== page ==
In October 2005, the Institute had the good fortune to host Dr. Tal Litvak-
Hirsch as a visiting scholar. Students, faculty, and the local conflict resolution community all benefited tremendously from Dr. Litvak-Hirsch's visit to Colorado.
Dr. Litvak-Hirsch came to Denver from Earlham College in Indiana, where she is a Fulbright Scholar-in-Residence for the Fall semester. Building on her back-ground in special education and child clinical psychology, Litvak-Hirsch earned her Ph.D. in social psychology at Ben Gurion University with a groundbreaking study that examined changes in the construction of the Israeli collective identity based upon the inclusion or exclusion of certain "others" — Arabs, Sephardic Jews, other religious, new immigrants, etc. She is credited with developing a new diagnostic tool — creating several "dilemmas" that involve "others" and evaluating the changes in identity construction they provoke among Jewish and Arab Israeli students — that at least one of her fellow researchers believes may help bring new levels of understanding between all parties involved in the current Israeli-Palestinian peace process.
Dr. Litvak-Hirsch is a social psychologist and researcher in the Behavioral Science Department at Ben Gurion University of the Negev, the fourth largest university in Israel. While at the Institute, Dr. Litvak-Hirsch presented "Palestinians and Israelis Are Listening to Each Other: Creating Dialog in a Conflict Context." In this public talk, Dr. Litvak-Hirsch presented three models of encounter groups between Israelis and Palestinians and focused on the "life story telling" method, a new model that was developed, applied, and evaluated in the last 5 years at Ben Gurion University. Life story telling requires each encounter group participant to interview an older family member and present that family member's "story" (history) to the larger group. This technique works especially well, because although you can argue politics or historical events, you cannot argue with a person's personal family history. Her presentation included film clips that mesmerized the audience with the personal stories of two of the encounter group's participants' relatives during the Holocaust (an Israeli participant's story) and during the 1948 war (a Palestinian participant's story). These film clips were from a video that Dr. Litvak- Hirsch helped make that follows a year-long encounter group between Jews and Palestinians in Israel.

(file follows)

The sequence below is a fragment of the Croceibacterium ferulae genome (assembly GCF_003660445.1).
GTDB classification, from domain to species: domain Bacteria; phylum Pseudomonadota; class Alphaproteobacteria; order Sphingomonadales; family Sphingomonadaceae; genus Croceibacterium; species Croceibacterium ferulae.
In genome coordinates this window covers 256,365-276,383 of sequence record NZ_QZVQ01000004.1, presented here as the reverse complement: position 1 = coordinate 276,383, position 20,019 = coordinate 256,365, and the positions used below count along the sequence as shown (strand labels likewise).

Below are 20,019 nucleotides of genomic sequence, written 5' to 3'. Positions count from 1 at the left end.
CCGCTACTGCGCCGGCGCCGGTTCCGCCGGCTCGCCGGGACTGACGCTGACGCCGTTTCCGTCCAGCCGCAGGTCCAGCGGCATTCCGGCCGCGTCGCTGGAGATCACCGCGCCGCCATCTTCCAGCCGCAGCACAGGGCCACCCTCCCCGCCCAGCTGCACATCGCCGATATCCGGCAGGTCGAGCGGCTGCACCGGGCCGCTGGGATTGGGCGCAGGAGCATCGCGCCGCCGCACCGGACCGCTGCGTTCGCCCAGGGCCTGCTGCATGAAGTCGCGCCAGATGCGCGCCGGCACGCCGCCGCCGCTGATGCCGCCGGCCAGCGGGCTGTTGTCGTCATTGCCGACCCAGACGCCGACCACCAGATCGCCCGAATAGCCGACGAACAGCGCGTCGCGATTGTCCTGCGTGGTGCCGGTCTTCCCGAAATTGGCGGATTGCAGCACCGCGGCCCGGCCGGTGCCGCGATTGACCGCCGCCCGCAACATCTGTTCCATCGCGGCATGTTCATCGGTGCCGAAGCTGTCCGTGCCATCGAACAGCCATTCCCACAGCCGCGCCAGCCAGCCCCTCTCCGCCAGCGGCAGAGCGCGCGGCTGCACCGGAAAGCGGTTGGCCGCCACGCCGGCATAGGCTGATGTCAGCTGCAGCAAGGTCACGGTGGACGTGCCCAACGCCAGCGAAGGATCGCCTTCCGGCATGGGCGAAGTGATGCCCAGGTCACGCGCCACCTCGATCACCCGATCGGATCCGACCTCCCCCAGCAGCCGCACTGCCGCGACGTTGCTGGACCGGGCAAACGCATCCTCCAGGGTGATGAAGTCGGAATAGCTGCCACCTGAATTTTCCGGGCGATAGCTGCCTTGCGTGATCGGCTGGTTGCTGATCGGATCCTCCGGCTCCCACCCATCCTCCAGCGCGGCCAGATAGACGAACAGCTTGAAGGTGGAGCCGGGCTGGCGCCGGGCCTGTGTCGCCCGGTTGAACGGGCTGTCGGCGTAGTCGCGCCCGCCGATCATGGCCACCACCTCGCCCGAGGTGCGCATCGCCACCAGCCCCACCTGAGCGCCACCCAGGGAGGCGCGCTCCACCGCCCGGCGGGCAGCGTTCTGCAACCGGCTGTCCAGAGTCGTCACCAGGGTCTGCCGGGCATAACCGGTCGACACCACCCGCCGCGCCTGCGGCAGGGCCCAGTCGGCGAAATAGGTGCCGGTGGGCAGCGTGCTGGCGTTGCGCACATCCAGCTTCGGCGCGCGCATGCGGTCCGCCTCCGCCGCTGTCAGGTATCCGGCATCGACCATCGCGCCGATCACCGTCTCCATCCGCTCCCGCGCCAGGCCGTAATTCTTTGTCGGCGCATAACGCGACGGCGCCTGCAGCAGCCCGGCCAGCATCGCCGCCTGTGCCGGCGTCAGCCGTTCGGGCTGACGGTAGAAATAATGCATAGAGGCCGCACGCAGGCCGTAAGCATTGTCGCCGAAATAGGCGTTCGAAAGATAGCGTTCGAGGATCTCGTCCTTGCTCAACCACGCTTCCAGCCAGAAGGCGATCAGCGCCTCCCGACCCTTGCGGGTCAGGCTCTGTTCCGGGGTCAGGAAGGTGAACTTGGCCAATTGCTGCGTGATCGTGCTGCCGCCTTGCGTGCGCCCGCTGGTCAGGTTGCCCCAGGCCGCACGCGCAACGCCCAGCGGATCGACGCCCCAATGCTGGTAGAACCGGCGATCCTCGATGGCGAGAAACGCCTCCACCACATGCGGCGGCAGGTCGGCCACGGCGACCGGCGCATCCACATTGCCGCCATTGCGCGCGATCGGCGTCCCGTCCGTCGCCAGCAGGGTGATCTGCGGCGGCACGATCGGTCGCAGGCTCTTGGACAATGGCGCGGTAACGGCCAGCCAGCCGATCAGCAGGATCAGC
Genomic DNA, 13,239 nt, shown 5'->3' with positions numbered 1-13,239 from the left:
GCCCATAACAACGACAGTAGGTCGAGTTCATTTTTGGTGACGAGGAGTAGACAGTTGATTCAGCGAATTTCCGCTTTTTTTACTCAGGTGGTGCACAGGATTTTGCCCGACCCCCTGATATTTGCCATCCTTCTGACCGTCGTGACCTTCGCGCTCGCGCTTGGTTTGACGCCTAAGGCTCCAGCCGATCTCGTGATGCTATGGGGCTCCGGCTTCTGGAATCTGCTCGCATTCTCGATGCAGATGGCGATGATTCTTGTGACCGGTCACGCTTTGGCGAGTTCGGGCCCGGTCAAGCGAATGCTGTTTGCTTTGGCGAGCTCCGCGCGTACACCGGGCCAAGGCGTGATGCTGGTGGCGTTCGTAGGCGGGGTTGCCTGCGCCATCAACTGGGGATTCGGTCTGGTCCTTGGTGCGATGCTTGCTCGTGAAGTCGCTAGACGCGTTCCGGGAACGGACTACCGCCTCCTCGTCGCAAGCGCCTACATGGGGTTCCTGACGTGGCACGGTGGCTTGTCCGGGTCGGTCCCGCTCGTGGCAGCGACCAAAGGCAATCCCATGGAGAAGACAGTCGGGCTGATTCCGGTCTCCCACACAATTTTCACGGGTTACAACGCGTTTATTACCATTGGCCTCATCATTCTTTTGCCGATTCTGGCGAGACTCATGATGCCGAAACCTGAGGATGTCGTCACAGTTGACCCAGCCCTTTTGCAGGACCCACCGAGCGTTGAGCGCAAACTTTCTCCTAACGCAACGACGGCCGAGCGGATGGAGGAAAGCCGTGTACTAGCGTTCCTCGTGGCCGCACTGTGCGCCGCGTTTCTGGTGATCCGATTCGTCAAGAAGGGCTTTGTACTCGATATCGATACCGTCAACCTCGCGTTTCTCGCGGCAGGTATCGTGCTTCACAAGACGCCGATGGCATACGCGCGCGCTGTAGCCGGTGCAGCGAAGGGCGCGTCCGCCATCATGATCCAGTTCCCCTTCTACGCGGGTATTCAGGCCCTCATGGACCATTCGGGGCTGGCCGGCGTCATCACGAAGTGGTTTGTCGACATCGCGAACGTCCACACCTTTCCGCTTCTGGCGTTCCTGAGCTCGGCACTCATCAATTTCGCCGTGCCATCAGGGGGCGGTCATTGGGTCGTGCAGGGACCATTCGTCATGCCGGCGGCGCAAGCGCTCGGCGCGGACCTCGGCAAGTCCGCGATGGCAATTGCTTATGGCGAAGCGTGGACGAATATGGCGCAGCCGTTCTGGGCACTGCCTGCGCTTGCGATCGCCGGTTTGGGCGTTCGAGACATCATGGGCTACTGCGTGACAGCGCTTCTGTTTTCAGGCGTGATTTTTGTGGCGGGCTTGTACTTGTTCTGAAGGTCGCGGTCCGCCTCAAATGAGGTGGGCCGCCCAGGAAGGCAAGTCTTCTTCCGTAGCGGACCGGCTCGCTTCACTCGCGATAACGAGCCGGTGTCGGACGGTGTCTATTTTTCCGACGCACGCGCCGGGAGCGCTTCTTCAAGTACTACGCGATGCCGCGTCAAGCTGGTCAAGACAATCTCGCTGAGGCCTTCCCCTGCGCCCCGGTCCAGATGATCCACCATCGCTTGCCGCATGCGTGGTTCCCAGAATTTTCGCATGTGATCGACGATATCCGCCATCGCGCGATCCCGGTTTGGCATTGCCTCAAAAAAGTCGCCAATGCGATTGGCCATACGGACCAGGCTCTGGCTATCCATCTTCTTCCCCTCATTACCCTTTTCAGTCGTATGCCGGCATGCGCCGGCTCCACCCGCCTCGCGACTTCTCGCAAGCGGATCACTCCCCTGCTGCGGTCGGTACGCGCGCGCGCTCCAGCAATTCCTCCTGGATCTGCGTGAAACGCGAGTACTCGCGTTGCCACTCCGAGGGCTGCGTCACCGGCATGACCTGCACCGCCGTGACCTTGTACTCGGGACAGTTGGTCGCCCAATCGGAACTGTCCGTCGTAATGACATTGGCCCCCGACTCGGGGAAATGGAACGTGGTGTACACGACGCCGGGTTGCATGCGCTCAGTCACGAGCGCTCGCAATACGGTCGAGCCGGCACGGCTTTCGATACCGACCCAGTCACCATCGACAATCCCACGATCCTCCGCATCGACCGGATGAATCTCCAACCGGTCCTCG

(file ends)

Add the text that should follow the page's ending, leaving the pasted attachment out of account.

Dr. Litvak-Hirsch also conducted a smaller workshop for CRI graduate students called "Using Qualitative Research Methods in the Field of Conflict Resolution" where she focused particularly on the qualitative methods she has used in her work. She discussed interviewing, analyzing interviews, and using the "life story telling" method. Students appreciated her willingness to share her reflections on the challenges and benefits of doing research in conflict resolution.
- T. Thompson